ATMs Draw Skimmer Spotlight

MasterCard's October 2016 liability-shift date for EMV at ATMs looms

By 
Angel Abcede, Senior Editor/Tobacco, CSP

skimming

ALEXANDRIA, Va. -- As the EMV liability-shift date for ATMs drawing closer, the focus on data security at convenience stores heightens, spurred by recent statistics showing a spike in skimming activity at cash-dispensing machines, according to c-store association executives.

With overall Europay MasterCard Visa (EMV) security measures being bogged down due to slow-moving certifications, retailers face Purchase, N.Y.-based MasterCard's Oct. 1, 2016, deadline for EMV migration at ATMs with a high degree of dread.

The apprehension is only fanned with recent statistics showing an almost sixfold increase in ATM compromises from 2014 to 2015, according to San Jose, Calif.-based FICO. Criminal activity was highest at nonbank ATMs, such as those in convenience stores, where 10 times as many machines were compromised as in 2014, the card-alert service reported in its blog this past spring.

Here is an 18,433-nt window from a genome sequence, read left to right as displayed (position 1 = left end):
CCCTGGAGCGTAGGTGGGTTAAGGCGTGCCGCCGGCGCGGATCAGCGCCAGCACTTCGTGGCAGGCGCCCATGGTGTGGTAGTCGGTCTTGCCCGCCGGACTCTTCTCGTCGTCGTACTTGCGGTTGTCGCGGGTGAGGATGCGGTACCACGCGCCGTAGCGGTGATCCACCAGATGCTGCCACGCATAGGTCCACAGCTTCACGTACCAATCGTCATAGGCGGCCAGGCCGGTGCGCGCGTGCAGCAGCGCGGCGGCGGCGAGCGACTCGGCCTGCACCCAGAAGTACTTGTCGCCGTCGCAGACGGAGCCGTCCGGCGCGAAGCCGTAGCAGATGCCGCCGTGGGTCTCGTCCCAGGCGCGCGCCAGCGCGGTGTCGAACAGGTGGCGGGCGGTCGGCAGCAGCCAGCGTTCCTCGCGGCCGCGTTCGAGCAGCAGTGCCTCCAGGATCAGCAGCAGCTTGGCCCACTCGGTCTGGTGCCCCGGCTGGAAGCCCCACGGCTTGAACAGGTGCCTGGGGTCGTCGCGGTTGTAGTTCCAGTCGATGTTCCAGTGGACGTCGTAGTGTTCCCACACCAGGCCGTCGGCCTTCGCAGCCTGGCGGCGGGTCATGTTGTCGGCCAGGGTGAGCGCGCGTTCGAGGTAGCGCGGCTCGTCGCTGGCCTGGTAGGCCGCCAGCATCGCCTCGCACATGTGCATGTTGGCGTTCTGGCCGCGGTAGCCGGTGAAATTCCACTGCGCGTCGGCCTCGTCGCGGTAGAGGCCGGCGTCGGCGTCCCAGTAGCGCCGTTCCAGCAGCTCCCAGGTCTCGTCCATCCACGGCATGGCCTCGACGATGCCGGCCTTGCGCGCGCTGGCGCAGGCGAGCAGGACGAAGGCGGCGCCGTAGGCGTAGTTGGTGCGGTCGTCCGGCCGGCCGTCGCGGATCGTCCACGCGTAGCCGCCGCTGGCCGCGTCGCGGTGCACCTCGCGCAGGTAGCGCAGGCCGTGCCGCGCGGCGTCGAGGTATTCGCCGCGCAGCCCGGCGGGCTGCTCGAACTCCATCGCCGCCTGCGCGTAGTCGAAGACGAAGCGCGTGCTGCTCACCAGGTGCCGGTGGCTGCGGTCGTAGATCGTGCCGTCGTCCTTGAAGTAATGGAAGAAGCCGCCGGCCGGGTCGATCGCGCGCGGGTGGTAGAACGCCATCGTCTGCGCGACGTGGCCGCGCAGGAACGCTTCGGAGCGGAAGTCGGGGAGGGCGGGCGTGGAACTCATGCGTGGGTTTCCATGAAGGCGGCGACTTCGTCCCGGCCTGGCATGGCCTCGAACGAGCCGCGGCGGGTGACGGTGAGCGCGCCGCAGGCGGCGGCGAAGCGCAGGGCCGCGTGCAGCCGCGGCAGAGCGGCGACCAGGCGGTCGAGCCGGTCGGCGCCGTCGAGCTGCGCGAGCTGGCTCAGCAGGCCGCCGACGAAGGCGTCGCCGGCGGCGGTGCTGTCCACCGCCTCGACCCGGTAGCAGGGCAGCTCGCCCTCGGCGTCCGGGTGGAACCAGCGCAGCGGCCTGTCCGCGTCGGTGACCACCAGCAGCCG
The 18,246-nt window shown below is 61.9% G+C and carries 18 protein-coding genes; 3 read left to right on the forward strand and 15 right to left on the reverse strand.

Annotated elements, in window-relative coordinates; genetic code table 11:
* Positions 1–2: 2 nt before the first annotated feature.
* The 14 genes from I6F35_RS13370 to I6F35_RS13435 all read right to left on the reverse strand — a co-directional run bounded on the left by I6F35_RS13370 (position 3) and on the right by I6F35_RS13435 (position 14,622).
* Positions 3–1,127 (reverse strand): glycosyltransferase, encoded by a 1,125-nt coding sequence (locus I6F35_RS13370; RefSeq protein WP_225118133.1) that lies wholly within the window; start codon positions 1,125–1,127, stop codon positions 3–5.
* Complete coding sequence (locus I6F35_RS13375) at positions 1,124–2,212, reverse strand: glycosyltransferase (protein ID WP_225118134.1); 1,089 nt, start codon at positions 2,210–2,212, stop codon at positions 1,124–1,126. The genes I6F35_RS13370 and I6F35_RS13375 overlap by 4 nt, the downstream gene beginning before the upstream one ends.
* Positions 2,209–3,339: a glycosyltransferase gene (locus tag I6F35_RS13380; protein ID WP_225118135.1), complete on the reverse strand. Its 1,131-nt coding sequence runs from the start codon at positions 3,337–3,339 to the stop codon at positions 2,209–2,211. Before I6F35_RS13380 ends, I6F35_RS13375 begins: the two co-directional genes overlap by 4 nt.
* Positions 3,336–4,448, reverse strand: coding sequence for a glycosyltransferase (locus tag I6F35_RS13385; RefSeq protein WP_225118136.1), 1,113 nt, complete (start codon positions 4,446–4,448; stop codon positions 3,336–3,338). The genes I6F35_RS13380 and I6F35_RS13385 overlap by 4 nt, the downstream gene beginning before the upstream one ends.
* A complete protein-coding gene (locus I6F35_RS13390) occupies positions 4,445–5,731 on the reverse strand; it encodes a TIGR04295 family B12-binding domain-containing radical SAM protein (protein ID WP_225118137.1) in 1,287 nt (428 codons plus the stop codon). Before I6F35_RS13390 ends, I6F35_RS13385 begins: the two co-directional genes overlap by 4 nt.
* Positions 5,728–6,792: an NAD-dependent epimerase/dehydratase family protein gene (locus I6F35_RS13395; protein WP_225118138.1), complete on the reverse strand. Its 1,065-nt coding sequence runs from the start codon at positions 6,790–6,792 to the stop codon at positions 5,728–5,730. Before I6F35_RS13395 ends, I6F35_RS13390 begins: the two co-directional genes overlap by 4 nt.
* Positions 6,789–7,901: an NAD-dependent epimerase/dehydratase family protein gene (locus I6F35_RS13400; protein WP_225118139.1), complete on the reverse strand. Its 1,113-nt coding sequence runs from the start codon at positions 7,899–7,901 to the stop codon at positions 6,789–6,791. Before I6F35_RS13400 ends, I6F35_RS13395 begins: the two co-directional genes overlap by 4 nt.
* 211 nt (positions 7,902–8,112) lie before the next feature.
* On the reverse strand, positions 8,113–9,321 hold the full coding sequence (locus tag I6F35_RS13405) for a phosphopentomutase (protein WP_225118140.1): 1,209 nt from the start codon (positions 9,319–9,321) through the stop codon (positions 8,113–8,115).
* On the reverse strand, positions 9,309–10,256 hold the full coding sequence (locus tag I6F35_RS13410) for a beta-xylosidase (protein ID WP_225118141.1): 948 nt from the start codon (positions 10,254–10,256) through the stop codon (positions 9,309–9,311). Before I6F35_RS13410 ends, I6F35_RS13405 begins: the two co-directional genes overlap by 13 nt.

Unfortunately, the move to EMV won’t solve the issue of skimming, a crime in which thieves use different technologies to steal card data as customers use ATMs and other point-of-sale terminals, according to Gray Taylor, executive director for Alexandria, Va.-based c-store technology and standards firm Conexxus.

“We do think [EMV] is an important upgrade, but more importantly, retailers need to better protect their ATMs,” Taylor told CSP Daily News. “That means inspecting the machines, putting them in plain view of the cashier and installing security cameras.”

FICO also reported that ATM compromises were taking place over fewer days. The average duration of an ATM compromise fell from 36 days in 2014 to 14 days in 2015. The average number of cards affected by a compromise was cut in half.

“Criminals are taking a quick-hit approach to ATM theft and card fraud,” said T.J. Horan, vice president of fraud solutions at FICO, in a statement. “They are moving faster to make it harder for banks to react and shut down the compromises. They are targeting nonbank ATMs, which are more vulnerable—in 2015, nonbank ATMs accounted for 60% of all compromises, up from 39% percent in 2014.”

ATM compromises in 2015 also spread out across the country, whereas in 2014 the compromises were concentrated in large cities on the East Coast and West Coast. Horan said that ATM operators need to increase the frequency of their inspections, looking carefully for any signs of tampering.

Foster City, Calif.-based Visa has its ATM liability shift date set for Oct. 1, 2017, and both MasterCard and Visa have their liability shift dates for outdoor in-pump POS set for that same October 2017 deadline. The deadline for in-store POS passed in October 2015.

 

Angel Abcede, CSP/Winsight By Angel Abcede, Senior Editor/Tobacco, CSP
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